He adopted a revolutionary brand of Christianity based on spiritual and material austerity. He gave up drinking, smoking, and became a vegetarian. He also inspired the creation of utopian communities of simple, self-sufficient living, where property was held in common. These "Tolstoyan" communities spread around the world and lead Gandhi to found an ashram in 1910 named the Tolstoy Farm.

When Anatole sets his sights on Natasha

Anatole's seduction begins

At the opera, Natasha is dazzled by the charmer in Tolstoy's War and Peace.

Pick your sides!

Portents of doom - the Great Comet

The Great Comet of 1811 was seen across the world and noted by painters and artists, including William Blake. Its sighting in War and Peace was thought by many to have portended Napoleon's invasion. Read more at Wikipedia

When Prince Bolkonsky dies ... and a bit of old Russia too

'Russia is lost...'

The final words of old Prince Bolkonsky in Tolstoy's War and Peace. Played by John Hurt.

The build up to 1812

The Battle of Borodino - it's France vs Russia

The casualties mount up

The crisis of 1812

When Pierre gazes down on the Borodino battlefield

Pierre gazes down at the Borodino battlefield

'The whole terrain was covered with brightly coloured troops'

When the Rostovs leave Moscow

Leaving Moscow

'Petya come back that evening and all we had to do was finish the packing.'

How the turmoil changes Natasha

Tolstoy - nihilist or romantic?

Tolstoy's New Year Resolutions 3 - Make a Difference

Tolstoy distinguished himself from his upper class peers by taking practical action to alleviate other people's suffering, most evident in his famine relief work.

After the crop failure of 1873, Tolstoy stopped writing Anna Karenina for a year to organise aid for the starving, remarking to a relative: "I cannot tear myself away from living creatures to bother about imaginary ones." His friends and family thought it was crazy for one of the world's finest novelists to put one of his works of genius on the backburner. He did it again following the famine in 1891, spending two years working in soup kitchens and fundraising. Can you imagine a bestselling author today setting aside their latest book to do humanitarian relief work for two years?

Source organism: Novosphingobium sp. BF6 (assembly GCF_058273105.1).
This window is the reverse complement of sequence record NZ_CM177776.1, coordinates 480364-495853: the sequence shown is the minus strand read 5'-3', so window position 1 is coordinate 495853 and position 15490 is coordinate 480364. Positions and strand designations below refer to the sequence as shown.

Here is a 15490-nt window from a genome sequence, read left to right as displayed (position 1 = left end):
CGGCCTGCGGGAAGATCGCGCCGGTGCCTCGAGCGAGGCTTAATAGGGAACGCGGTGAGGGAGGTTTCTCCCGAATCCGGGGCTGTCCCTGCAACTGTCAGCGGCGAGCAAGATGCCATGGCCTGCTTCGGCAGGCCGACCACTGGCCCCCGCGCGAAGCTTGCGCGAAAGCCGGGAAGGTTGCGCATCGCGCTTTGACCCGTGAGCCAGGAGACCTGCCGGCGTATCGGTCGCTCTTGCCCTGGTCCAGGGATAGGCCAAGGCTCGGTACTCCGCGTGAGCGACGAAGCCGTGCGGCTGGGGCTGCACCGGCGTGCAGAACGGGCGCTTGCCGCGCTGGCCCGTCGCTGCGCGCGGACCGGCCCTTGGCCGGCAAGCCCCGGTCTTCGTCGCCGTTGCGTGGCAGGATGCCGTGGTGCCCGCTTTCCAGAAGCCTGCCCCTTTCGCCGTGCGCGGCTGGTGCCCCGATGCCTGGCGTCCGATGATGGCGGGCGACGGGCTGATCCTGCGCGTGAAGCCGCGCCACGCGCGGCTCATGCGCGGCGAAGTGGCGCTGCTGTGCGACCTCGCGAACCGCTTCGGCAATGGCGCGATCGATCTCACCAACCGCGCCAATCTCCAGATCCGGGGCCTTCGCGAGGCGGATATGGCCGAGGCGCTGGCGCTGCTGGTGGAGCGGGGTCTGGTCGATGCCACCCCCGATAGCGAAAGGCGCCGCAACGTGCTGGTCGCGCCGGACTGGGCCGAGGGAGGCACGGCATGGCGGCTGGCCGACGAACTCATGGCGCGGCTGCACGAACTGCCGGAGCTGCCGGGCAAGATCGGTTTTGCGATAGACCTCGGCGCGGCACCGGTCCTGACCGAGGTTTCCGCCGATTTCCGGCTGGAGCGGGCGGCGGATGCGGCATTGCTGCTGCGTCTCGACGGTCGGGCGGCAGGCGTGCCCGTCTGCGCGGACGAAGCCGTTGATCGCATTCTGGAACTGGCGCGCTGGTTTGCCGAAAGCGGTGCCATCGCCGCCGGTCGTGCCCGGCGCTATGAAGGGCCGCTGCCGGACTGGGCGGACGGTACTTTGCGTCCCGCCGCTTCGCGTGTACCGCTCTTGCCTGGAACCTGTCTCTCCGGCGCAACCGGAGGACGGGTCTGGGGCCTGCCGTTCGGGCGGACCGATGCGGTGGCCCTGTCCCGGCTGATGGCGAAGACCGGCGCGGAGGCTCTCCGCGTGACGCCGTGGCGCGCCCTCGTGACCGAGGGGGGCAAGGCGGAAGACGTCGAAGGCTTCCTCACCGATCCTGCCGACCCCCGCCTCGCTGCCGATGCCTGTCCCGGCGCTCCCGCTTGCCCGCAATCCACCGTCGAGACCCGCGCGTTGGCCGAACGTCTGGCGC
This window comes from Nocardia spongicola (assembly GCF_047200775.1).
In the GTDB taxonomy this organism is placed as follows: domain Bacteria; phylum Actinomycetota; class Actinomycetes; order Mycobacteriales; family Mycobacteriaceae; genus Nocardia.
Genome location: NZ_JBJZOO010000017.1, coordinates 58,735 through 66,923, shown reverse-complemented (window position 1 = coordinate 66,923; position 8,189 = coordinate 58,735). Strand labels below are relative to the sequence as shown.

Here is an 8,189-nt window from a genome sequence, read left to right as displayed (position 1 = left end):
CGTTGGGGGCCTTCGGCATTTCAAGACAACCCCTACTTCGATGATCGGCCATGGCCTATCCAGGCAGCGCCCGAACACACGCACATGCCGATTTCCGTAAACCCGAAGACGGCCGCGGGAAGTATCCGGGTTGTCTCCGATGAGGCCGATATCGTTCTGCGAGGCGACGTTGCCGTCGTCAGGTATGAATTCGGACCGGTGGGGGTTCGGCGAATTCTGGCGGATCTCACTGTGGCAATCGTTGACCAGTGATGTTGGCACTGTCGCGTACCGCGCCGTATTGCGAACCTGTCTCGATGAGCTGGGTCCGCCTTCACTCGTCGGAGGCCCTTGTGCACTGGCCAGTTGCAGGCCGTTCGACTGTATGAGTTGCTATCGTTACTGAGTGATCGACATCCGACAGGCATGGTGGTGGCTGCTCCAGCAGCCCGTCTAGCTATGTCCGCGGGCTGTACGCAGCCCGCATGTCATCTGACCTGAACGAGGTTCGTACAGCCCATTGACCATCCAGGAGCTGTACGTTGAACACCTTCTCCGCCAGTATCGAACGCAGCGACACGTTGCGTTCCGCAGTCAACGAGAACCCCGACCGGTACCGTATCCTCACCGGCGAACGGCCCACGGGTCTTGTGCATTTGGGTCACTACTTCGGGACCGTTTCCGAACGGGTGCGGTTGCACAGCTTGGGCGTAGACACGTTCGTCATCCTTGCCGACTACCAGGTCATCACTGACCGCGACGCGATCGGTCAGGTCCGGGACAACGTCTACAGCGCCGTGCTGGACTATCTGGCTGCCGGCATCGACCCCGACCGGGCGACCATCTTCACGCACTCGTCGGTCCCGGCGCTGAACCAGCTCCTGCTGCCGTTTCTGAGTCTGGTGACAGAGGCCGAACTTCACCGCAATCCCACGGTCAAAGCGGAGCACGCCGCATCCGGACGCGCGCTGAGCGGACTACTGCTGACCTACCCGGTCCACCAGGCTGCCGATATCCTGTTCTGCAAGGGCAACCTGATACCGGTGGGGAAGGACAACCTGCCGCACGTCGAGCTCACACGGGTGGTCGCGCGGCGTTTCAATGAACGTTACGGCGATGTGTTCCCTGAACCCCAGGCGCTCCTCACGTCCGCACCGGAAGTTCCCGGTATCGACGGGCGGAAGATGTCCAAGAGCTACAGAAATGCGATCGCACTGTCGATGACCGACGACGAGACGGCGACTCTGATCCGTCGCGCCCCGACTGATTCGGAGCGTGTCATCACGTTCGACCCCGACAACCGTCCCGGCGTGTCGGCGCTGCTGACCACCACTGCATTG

More of Tolstoy's advice for a better life

Andrei RIP

History ...

Catch up - programmes & downloads

Catch up with all the episodes on iPlayer - all the programmes will be available for 30 days - or download the episodes, free, to keep forever. The downloads will be there for 14 days.

The novel in a tweet?

When everyone looks to the next upheaval ...

‘Everyone is waiting- for the inevitable upheaval.’

The final thoughts – on war, peace, history – and the future.

After all the war, peace, life, love, death & destruction ...

You need to know something about the book - like why it's so long ...

The book follows the fortunes of three aristocratic families during Napoleon's invasion of Russia. The length of the book is partly explained by the length of time Tolstoy spent planning, writing and polishing it.

Napoleon's invasion of Russia is core to War & Peace

The earliest draft storylines found in Tolstoy’s manuscripts date back to 1856. The first part of the novel was serialised in the journal The Russian Herald in 1865, and the first edition of the complete novel published in 1868. During this time, Tolstoy’s wife Sofia was an essential helper. Some acquaintances report that she complained of copying it up to twenty-one times. Sofia preserved every scrap of manuscript of Tolstoy’s work, so that after his death, those relating to War and Peace filled twelve wooden crates.

Read > Ten Amazing Facts About War and Peace

And why you'll come to love it too

In the words of War and Peace fan David Schneider, 'It remains one of the greatest love stories ever written.

Tolstoy's death was a major media event

'Or several of the greatest love stories. You know that feeling of following your favourite characters over several seasons of a box set and wanting so desperately for them to find happiness and love? That’s how it feels to read “War And Peace”. It’s Ross and Rachel at the end of “Friends” and I must stop using sitcoms as references.

'Tolstoy’s humanity will inspire you. Witness Nikolai Rostov’s fearsome pursuit of a French soldier and his realisation that his “enemy” is just another human being like him. Take a bite out of any chunk of the novel and the juices of compassion seep out like… Actually, this is not a good simile. Tolstoy would be ashamed. Maybe I should stick to sitcom comparisons.'

Read > What You Need to Know About Tolstoy